Once we shift our attention from the ceiling M to the allocation procedure P, allocation theory explains why a legal provision permitting for amendments to the allocation procedure is lacking in subsidy law: any amendment to the allocation procedure benefiting certain applicants, will harm other applicants without doubt, given the limited availability of rights. Therefore, it should be not surprising that the Court prohibits the allocation criteria being amended in any way during the allocation procedure.75xCase C-448/01 EVN and Wienstrom [2003] ECR I-14527, para. 93. Again, economic allocation properties explain the existence (and absence) of general allocation rules.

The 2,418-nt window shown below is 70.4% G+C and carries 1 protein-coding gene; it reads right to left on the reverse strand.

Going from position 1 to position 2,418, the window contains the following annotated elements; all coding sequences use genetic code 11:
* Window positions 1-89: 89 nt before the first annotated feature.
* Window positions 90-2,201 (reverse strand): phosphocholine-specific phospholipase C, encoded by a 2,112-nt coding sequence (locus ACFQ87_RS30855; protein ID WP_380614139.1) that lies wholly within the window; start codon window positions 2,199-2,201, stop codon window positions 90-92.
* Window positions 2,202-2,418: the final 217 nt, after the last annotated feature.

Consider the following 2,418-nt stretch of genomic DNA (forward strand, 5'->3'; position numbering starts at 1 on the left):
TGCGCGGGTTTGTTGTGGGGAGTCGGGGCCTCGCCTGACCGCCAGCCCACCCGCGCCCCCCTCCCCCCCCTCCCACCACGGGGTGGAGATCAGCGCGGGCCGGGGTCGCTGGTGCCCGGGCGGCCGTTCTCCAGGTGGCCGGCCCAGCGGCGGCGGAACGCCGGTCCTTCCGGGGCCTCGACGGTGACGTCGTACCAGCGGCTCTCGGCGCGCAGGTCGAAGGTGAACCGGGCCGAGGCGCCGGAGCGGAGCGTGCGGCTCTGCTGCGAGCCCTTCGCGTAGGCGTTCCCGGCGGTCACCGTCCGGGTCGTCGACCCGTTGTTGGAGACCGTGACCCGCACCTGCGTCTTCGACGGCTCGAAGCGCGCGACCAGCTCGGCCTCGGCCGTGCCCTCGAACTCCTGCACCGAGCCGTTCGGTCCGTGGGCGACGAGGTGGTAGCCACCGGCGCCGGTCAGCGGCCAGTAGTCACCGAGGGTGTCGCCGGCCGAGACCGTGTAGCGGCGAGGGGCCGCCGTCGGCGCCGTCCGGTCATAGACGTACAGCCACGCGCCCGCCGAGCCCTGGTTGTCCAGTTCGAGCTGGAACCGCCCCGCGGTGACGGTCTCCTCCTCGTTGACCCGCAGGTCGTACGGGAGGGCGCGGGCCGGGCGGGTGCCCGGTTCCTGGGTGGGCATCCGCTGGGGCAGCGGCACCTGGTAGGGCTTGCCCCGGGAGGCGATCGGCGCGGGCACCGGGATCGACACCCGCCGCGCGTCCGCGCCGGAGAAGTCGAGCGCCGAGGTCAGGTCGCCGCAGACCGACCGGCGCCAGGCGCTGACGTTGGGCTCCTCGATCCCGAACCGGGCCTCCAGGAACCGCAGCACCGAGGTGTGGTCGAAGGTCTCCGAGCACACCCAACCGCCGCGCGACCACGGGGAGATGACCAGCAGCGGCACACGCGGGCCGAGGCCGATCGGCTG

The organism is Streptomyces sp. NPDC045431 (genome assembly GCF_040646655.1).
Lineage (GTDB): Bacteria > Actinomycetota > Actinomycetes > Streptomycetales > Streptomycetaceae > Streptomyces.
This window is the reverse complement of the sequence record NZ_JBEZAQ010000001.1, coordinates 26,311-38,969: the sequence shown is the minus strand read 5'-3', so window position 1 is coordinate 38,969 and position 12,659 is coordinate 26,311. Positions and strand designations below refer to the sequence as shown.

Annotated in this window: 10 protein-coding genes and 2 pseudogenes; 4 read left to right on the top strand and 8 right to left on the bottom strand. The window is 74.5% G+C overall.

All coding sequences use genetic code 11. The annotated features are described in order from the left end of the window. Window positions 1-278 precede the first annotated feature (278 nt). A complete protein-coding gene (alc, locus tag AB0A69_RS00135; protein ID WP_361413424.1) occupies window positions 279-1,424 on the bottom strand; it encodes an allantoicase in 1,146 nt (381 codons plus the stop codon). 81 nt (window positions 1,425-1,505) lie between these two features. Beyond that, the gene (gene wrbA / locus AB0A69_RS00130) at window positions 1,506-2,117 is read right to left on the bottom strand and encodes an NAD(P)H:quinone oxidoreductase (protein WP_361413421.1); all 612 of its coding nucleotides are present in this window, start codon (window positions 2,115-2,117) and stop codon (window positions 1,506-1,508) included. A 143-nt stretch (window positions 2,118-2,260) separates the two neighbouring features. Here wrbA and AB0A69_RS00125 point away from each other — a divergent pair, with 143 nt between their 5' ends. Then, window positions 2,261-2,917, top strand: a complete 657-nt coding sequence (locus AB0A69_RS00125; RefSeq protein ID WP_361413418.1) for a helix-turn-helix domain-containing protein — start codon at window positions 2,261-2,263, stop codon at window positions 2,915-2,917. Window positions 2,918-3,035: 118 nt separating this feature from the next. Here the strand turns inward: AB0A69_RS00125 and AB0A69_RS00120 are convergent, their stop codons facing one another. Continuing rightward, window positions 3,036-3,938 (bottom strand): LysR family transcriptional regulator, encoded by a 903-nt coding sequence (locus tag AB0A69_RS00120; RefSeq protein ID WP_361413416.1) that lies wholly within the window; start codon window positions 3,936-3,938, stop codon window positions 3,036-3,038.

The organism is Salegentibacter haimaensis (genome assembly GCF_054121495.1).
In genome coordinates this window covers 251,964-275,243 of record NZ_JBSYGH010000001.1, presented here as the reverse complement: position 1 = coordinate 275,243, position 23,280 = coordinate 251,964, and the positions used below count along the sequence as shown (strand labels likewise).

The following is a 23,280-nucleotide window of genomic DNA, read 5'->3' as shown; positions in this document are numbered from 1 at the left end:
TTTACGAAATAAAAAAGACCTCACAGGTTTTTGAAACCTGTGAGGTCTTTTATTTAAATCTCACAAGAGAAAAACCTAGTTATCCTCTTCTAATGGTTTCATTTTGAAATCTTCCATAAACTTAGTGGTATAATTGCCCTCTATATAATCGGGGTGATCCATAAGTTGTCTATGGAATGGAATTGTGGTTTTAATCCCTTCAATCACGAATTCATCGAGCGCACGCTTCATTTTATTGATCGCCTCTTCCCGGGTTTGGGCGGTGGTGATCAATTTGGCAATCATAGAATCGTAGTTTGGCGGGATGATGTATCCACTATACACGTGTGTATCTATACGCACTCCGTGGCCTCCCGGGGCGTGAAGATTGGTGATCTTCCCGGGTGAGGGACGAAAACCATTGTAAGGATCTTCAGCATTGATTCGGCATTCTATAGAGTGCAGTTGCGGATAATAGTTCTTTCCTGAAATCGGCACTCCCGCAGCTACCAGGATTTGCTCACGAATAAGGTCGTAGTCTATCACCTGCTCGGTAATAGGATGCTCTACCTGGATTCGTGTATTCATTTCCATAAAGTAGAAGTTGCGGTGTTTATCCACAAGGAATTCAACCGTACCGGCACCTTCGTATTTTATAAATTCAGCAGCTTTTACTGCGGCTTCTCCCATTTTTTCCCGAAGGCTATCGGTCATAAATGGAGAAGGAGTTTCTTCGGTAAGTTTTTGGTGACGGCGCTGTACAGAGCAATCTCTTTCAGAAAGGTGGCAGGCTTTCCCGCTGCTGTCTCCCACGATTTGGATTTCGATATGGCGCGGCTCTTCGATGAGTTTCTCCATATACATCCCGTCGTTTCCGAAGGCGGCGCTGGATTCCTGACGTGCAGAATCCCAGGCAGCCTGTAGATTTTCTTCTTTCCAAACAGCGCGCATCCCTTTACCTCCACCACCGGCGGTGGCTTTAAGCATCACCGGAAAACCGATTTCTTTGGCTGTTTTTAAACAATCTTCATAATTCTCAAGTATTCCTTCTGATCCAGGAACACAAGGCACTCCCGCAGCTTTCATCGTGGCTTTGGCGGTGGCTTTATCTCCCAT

• 6 Allocation beyond limited public rights?

      The previous section showed how allocation theory can contribute to a consistent extension of the Court’s corollary approach under which general allocation rules are constructed as a corollary of general legal principles. The next question is whether this allocation perspective may be relevant outside the area of limited public rights as well. At first glance, the answer to this question seems to be negative: exactly because the above-mentioned allocation rules are tailor-made for an allocation context, e.g. by explicit references to ceilings and allocation procedures, they seem to be irrelevant outside this allocation context.